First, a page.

May 8, 2007
The kids are alright, an addendumJohn Stoehr
Excellent, excellent post, Jennifer. It really resonates with me. I started to respond in the comments section but realized my comment was getting too long. So I decided to make a post out of it. Perhaps you have started a string of posts, so relevant to our times is the subject.
I have felt for some time that there is an "ageist" mentally at work in arts philanthropy circles. This mentality is also at work in many of the newsrooms we work in or work with.
Case in point is the Atlanta Journal-Constitution's recent decision to separate its web product from its print product, the former being a place for breaking news and pop culture-oriented items aimed at a younger generation of readers and the latter being for longer, investigative and narrative pieces aimed at an older, more educated generation.
What's implicit in this calculus is that young people aren't interested in in-depth, investigative and narrative pieces. Why? Because the conventional wisdom says that kids these days are not interested in that kind of stuff. They want pop and glitz and whiz-bang news.
Which is true, no doubt. But I grew up in the Me-Decade, when video killed the radio star. In the 1980s. I watched loads of TV, consumed every middle-market movie you can think of and never read a newspaper until I was in college. Then I discovered a world that was far more complex and varied and colorful and interesting than the surface-level media I had grown up with. There was suddenly a world of ideas in publications like the New York Times, Harper's, the Atlantic Monthly and the New York Review of Books. Even the Buffalo News, the dominant newspaper of my childhood, had a robust critical voice (back then, anyway) that was compelling.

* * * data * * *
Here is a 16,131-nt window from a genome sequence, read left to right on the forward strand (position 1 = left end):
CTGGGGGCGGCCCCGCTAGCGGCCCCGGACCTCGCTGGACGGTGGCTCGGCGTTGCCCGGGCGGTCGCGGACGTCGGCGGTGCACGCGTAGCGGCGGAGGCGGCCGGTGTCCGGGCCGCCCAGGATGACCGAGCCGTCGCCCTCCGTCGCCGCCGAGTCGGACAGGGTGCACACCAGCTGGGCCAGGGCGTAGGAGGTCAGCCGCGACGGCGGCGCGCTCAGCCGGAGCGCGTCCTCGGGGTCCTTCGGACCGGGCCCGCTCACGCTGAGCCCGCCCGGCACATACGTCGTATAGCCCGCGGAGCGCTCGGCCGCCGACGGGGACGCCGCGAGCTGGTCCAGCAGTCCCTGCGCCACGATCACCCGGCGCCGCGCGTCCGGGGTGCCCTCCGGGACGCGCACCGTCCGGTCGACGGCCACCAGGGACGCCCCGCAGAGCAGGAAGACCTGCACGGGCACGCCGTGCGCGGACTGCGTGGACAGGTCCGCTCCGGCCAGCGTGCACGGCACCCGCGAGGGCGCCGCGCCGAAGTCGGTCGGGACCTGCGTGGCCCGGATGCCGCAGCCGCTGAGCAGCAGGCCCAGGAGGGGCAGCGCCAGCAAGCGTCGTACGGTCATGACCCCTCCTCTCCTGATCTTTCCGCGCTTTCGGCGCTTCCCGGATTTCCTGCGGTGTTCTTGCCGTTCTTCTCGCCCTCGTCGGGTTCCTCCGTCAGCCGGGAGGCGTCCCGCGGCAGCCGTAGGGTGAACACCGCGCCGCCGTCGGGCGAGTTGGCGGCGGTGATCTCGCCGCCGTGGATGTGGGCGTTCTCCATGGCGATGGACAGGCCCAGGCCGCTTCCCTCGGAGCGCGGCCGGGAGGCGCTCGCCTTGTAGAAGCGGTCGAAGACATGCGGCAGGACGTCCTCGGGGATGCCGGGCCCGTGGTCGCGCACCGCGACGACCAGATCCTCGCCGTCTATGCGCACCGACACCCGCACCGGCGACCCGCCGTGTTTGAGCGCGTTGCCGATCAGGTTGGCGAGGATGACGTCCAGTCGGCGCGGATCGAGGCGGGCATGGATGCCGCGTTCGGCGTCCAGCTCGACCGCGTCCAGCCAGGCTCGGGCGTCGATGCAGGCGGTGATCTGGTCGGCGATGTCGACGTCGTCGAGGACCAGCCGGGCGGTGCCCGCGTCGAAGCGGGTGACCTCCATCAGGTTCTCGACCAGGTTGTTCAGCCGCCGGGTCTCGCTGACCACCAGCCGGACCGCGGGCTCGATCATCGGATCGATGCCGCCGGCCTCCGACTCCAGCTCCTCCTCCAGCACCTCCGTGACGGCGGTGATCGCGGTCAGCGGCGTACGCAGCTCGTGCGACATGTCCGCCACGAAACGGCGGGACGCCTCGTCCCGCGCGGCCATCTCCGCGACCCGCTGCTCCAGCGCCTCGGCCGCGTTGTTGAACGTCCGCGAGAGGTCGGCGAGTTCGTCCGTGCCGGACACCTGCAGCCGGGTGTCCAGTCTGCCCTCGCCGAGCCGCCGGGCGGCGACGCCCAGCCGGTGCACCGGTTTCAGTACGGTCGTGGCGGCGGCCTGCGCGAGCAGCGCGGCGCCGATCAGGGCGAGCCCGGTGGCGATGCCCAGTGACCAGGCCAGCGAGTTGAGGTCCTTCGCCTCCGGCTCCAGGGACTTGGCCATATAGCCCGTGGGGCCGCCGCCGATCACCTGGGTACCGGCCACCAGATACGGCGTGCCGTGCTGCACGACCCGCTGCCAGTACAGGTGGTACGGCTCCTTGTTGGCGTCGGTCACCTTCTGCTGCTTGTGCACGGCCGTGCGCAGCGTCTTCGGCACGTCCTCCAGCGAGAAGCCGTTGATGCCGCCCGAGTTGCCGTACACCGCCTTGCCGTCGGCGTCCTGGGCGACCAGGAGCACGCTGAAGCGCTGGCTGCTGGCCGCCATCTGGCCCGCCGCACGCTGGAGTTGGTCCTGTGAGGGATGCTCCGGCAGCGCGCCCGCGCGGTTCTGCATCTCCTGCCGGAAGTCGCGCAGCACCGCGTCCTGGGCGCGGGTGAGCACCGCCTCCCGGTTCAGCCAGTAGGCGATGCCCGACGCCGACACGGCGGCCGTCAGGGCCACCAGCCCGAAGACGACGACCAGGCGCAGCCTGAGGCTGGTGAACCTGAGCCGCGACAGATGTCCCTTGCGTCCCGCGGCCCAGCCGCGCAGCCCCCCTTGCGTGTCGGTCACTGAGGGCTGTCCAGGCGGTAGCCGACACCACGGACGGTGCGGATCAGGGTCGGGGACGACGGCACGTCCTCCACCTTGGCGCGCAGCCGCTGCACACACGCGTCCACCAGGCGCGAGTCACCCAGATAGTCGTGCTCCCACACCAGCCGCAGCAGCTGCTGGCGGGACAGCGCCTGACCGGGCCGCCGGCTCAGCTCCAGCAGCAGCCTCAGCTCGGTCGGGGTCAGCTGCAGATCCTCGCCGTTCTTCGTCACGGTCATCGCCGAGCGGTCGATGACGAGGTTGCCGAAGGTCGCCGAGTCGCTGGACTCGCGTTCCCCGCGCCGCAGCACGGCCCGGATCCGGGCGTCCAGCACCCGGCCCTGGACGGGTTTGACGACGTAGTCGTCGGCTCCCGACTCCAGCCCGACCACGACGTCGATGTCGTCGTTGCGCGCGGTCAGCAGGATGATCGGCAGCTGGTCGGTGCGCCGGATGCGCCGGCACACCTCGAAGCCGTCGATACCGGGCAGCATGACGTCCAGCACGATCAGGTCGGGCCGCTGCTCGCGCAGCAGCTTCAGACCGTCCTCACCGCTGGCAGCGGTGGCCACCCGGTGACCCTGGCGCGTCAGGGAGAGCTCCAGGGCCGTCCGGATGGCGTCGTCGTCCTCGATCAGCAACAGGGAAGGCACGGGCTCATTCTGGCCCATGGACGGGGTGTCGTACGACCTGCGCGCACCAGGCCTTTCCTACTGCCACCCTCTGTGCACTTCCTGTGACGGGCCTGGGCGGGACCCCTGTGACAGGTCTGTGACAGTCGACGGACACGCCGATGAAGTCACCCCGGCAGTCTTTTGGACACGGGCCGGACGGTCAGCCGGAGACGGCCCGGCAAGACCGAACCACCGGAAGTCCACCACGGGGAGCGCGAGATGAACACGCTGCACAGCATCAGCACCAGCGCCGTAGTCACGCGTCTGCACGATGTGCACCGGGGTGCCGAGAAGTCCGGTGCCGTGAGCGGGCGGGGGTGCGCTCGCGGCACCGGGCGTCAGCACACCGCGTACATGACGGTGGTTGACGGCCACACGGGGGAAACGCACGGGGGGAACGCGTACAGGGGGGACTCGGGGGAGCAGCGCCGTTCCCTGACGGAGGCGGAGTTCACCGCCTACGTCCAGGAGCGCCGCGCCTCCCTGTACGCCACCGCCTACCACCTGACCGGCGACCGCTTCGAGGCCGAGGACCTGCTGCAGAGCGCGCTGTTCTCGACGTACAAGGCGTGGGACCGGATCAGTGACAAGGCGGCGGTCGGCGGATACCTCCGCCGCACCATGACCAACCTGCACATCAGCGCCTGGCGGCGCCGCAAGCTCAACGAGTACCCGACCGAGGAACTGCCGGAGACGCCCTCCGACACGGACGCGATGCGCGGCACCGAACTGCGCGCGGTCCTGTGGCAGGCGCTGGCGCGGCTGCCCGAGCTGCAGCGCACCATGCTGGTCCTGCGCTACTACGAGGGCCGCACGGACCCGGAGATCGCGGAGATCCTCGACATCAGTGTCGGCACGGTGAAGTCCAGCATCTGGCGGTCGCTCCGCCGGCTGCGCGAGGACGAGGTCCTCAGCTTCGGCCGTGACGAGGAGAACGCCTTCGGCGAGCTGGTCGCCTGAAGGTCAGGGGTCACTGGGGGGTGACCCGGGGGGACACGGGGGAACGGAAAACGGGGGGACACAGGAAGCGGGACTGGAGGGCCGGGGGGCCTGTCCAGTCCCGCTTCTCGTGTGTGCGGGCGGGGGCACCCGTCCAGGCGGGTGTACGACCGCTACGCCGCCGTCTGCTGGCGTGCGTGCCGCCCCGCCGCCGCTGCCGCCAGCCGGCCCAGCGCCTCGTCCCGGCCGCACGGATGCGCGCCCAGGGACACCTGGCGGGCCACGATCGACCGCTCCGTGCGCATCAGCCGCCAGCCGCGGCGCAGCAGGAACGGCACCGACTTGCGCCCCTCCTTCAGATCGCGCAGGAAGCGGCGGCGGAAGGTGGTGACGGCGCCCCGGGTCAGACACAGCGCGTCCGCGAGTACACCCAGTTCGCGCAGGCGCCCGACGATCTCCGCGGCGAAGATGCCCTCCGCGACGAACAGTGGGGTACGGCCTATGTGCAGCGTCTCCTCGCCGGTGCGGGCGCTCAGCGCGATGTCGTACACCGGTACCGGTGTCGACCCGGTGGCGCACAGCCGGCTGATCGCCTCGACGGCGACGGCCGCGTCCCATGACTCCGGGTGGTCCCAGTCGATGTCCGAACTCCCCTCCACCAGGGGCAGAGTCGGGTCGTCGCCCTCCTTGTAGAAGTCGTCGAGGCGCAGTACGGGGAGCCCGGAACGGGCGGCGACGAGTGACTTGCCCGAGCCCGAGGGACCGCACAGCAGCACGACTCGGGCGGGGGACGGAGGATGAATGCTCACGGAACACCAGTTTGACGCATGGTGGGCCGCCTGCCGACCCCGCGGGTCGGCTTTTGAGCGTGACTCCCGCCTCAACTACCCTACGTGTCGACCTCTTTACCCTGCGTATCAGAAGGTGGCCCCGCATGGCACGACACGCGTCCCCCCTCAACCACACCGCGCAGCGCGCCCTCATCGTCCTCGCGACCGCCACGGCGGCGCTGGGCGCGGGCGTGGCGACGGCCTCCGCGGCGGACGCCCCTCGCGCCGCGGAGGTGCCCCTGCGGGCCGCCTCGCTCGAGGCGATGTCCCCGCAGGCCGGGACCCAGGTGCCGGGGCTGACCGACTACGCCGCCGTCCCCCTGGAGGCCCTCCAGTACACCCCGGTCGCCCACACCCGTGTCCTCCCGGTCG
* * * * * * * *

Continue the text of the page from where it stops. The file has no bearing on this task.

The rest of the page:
Most of all, there was good writing, stuff you really wanted to read.
I am a fan of YouTube, MySpace, multimedia and so on. But that cannot and will never replace the power of language and the power of ideas and good storytelling. I think its a good thing the AJC is recognizing different audiences with different needs, but I think it also should track its readers as it implements these changes. The notion that only older readers will be interested in its print product is a misconception. A print product that's well-written (and timely, interesting, exhaustively reported etc.) will always be relevant.
There's the rub, however: well-written. As we all know, there are bright spots of good writing in newspapers, some in unexpected places. But there's also a dearth of good writing (to be sure, I include myself in this white-wash statement), and there will only be more of it as reporters and editors are asked to do more and more with fewer resources and less time.
Newspapers need to recognize the value of good writing and good writers as they transform themselves for the future. Magazines like the New Yorker, GQ and Vanity Fair haven't lasted this long because they had great pictures (though that's a large part of it). They have survived because of their commitment to, and willingness to pay for, good writers.
Posted by John Stoehr at May 8, 2007 9:45 AM
TrackBack URL for this entry: